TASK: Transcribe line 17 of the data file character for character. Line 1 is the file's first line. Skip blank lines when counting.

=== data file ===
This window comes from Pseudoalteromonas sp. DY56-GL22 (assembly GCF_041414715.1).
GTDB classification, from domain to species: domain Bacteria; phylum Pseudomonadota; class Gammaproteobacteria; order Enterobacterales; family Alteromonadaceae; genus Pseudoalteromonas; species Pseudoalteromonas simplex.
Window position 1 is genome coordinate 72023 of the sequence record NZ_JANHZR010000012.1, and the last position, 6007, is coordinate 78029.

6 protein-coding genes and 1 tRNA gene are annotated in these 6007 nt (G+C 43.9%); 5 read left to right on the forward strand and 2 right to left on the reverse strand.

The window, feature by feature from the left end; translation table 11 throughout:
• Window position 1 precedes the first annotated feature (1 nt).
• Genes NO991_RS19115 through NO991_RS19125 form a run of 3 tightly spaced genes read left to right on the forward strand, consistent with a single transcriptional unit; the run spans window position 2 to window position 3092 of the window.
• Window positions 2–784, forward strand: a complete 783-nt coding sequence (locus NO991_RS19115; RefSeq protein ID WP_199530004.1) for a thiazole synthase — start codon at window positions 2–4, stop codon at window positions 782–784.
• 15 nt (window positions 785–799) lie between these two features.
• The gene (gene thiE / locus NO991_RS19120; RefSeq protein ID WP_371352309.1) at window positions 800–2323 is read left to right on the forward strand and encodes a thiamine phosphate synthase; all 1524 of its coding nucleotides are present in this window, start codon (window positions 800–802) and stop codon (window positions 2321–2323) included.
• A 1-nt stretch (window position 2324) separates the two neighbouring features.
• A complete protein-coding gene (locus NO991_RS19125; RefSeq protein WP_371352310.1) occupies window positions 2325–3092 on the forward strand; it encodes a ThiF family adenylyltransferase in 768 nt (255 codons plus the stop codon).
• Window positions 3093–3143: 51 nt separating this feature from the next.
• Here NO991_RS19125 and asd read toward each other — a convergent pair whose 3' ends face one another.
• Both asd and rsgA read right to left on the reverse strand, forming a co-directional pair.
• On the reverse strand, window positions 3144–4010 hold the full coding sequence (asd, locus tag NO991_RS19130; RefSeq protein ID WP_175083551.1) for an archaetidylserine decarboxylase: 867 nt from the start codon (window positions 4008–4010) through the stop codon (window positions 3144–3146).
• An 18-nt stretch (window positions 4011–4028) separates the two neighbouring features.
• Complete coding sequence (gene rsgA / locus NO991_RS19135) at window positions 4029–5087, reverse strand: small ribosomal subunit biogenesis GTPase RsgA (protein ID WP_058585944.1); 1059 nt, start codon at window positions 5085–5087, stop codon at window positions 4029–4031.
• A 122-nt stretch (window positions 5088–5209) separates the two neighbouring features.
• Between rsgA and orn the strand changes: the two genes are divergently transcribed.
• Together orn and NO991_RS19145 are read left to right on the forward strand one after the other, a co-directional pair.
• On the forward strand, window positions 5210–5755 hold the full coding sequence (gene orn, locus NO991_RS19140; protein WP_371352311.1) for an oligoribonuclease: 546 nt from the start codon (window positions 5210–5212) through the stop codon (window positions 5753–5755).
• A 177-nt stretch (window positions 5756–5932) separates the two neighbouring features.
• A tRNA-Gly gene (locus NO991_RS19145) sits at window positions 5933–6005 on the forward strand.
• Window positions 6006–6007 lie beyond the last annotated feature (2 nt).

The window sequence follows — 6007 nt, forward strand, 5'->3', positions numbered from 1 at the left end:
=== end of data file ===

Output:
• An 18-nt stretch (window positions 4011–4028) separates the two neighbouring features.